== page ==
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Second or Subsequent Possession Conviction is Not an Aggravated Felony

Carachuri-Rosendo v. Holder, 560 U.S. ___, 130 S. Ct. 2577 (2010)

The Supreme Court held that a second or subsequent simple drug possession conviction does not qualify as an aggravated felony under INA § 101(a)(43)(B) (“drug trafficking crimes”) and therefore does not preclude a lawful permanent resident from applying for cancellation of removal.

The petitioner in the case is a lawful permanent resident who lived in the United States since he was four years old. He was convicted of possession of marijuana and then possession of Alprazolam (Xanax). For this second offense, he was not prosecuted under Texas law as a recidivist, and the court sentenced him to only ten days in jail. Nonetheless, the Fifth Circuit held that petitioner’s second possession offense is an aggravated felony because he could have been punished as recidivist, and thus he is ineligible for cancellation of removal.

The case followed from the Supreme Court’s 2006 decision, Lopez v. Gonzales, 549 U.S. 47 (2006), involving a single drug possession conviction. In that case, the Court held that drug possession convictions that are state felonies, but would not be punishable as felonies under federal law, are not aggravated felonies as defined by INA § 101(a)(43)(B). After Lopez, a circuit split developed regarding whether a second possession conviction can qualify as an aggravated felony. Under federal law, a person with a previous possession conviction may receive a felony sentence for a possession offense but only if the prosecutor seeks a recidivist sentencing enhancement.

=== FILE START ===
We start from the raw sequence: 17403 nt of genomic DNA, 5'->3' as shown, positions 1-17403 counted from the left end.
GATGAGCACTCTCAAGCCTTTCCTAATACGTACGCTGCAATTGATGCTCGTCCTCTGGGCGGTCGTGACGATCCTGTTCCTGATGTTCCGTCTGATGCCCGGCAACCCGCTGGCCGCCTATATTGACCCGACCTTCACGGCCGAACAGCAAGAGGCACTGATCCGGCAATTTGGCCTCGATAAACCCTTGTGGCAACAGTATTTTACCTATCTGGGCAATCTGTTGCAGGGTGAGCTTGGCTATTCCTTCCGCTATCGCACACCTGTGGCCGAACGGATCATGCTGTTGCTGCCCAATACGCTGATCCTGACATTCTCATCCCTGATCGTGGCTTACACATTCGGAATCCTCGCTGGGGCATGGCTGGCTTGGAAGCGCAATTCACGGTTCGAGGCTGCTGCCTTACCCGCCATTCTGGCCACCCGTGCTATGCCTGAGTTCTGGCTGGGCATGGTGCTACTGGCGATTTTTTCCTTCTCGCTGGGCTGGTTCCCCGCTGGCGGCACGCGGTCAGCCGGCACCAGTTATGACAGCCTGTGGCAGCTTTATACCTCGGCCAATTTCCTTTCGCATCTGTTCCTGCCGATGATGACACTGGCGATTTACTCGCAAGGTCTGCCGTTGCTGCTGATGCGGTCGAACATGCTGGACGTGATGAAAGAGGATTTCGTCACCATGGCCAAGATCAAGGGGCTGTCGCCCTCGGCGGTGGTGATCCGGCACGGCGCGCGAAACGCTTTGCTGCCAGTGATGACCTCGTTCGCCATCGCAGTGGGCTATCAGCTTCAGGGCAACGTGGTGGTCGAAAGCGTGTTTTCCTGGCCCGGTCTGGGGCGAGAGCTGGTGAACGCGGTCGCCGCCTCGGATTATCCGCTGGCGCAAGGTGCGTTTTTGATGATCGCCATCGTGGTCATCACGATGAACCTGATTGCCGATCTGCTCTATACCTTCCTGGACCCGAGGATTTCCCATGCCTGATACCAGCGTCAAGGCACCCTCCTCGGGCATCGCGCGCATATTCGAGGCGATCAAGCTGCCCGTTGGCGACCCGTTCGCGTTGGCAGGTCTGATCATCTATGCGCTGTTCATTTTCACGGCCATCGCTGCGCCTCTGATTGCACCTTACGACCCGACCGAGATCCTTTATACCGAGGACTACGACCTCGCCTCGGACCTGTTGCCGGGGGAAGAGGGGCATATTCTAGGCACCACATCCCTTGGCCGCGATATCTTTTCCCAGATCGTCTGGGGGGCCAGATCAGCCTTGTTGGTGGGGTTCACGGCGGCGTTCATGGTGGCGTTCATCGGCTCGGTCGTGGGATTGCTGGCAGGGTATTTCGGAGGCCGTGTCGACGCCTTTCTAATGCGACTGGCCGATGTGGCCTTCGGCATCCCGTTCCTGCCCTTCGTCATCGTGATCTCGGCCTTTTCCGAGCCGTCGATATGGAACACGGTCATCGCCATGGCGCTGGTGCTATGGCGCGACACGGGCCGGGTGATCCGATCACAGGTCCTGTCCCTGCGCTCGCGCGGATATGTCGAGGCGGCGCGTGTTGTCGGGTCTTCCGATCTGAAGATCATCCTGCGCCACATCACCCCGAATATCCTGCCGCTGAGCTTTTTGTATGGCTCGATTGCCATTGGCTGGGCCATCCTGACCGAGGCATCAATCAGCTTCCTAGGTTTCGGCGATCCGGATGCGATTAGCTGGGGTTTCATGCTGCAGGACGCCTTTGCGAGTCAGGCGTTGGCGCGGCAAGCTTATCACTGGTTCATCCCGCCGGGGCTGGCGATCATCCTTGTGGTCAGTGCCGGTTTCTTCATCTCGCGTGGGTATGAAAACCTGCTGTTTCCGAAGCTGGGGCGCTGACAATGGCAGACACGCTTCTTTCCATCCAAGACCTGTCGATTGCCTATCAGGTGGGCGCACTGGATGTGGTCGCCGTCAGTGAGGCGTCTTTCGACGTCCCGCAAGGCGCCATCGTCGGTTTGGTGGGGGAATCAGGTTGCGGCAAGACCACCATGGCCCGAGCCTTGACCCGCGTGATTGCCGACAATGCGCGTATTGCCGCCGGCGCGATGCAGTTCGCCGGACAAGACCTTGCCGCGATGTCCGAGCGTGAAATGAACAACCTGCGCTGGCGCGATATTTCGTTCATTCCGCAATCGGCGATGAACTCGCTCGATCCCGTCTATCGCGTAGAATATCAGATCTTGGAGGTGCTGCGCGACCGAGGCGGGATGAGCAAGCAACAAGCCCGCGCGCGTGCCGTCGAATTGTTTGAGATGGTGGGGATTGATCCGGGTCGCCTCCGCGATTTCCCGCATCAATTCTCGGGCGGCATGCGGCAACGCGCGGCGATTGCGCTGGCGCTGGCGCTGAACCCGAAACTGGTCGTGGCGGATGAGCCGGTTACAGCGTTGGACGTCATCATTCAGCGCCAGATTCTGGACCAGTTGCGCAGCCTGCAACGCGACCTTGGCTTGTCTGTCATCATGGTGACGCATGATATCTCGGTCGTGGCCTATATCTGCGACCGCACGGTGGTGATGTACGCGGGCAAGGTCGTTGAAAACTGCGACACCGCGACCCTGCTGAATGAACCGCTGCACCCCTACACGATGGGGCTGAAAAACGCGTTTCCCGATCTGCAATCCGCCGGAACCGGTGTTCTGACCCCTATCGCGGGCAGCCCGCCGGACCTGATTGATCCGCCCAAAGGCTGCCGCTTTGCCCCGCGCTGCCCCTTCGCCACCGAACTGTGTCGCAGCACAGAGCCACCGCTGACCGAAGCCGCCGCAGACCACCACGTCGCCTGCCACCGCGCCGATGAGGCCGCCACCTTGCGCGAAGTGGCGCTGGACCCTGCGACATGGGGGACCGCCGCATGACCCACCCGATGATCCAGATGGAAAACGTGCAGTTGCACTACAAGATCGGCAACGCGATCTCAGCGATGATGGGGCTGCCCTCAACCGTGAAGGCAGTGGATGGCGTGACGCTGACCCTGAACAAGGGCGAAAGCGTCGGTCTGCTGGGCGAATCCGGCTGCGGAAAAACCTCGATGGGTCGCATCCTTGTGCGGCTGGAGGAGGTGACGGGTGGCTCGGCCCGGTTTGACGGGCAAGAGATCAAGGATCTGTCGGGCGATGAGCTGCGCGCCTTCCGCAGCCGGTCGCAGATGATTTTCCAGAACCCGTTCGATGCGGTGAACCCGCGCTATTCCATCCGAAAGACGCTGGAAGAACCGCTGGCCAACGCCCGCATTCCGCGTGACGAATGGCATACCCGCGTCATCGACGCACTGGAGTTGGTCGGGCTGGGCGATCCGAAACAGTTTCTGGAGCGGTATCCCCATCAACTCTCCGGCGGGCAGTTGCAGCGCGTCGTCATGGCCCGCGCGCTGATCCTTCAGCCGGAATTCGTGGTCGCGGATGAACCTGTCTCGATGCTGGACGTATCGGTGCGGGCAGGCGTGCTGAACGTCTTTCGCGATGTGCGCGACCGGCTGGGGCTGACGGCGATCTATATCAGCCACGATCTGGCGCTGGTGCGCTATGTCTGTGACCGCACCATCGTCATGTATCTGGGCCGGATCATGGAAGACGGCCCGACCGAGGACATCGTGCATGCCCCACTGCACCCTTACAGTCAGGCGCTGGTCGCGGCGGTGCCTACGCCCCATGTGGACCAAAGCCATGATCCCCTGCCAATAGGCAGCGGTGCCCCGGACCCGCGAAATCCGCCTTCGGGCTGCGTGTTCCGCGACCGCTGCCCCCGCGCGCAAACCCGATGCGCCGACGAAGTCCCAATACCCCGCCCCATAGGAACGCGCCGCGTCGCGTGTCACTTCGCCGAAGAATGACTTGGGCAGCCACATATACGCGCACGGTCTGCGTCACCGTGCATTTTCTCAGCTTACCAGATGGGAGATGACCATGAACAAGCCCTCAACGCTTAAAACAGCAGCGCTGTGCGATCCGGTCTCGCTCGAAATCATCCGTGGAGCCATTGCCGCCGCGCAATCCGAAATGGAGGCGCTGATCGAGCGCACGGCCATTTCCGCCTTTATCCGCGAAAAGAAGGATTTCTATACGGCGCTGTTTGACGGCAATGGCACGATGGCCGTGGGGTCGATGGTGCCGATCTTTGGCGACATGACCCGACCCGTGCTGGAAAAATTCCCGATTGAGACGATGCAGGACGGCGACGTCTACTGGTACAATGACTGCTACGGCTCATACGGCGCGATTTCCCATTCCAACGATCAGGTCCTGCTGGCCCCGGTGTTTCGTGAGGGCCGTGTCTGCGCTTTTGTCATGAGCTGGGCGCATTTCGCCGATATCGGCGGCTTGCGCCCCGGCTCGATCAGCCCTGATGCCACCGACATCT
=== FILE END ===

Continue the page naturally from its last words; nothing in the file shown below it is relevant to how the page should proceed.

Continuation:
The majority of circuits to decide the issue – the First, Second, Third, and Sixth Circuits -- had said that a person convicted a second time for simple possession has not been convicted of an aggravated felony in the absence of any recidivism finding in the proceedings before the convicting court. In contrast, the Fifth and Seventh Circuits had reached the opposite conclusion, finding that where a person could have been charged as a recidivist, a second possession charge qualifies as an aggravated felony regardless of whether there was any recidivism finding by the convicting court.

The BIA had agreed with the majority approach. It issued a precedent decision in petitioner Carachuri-Rosendo’s case. See Matter of Carachuri-Rosendo, 24 I&N Dec. 382 (BIA 2007). The BIA, however, refused to apply its holding to petitioner Carachuri-Rosendo, finding that it was bound by Fifth Circuit law reaching the opposite conclusion.

The specific question before the Supreme Court was “Whether a person convicted under state law for simple drug possession (a federal law misdemeanor) has been ‘convicted’ of an ‘aggravated felony’ on the theory that he could have been prosecuted for recidivist simple possession (a federal law felony), even though there was no charge or finding of a prior conviction in his prosecution for possession.” The Court looked to the terms of the immigration statute and “the ‘commonsense conception’ of those terms.” The Court noted that Carachuri-Rosendo’s “petty simple possession offense is not typically thought of as an ‘aggravated felony’ or as ‘illicit trafficking.’”

Further, the Court rejected the government’s argument that hypothetically, Carachuri-Rosendo’s conduct could have received felony treatment under federal law. The Court found that immigration officials must look to what the person was actually convicted of as opposed to what might have been charged by prosecutors. It also noted that Carachuri-Rosendo was not afforded the notice and process required for a felony possession charge. In addition, “[i]t is quite unlikely that the ‘conduct’ that gave rise to Carachuri-Rosendo’s conviction would have been punished as a felony in federal court.”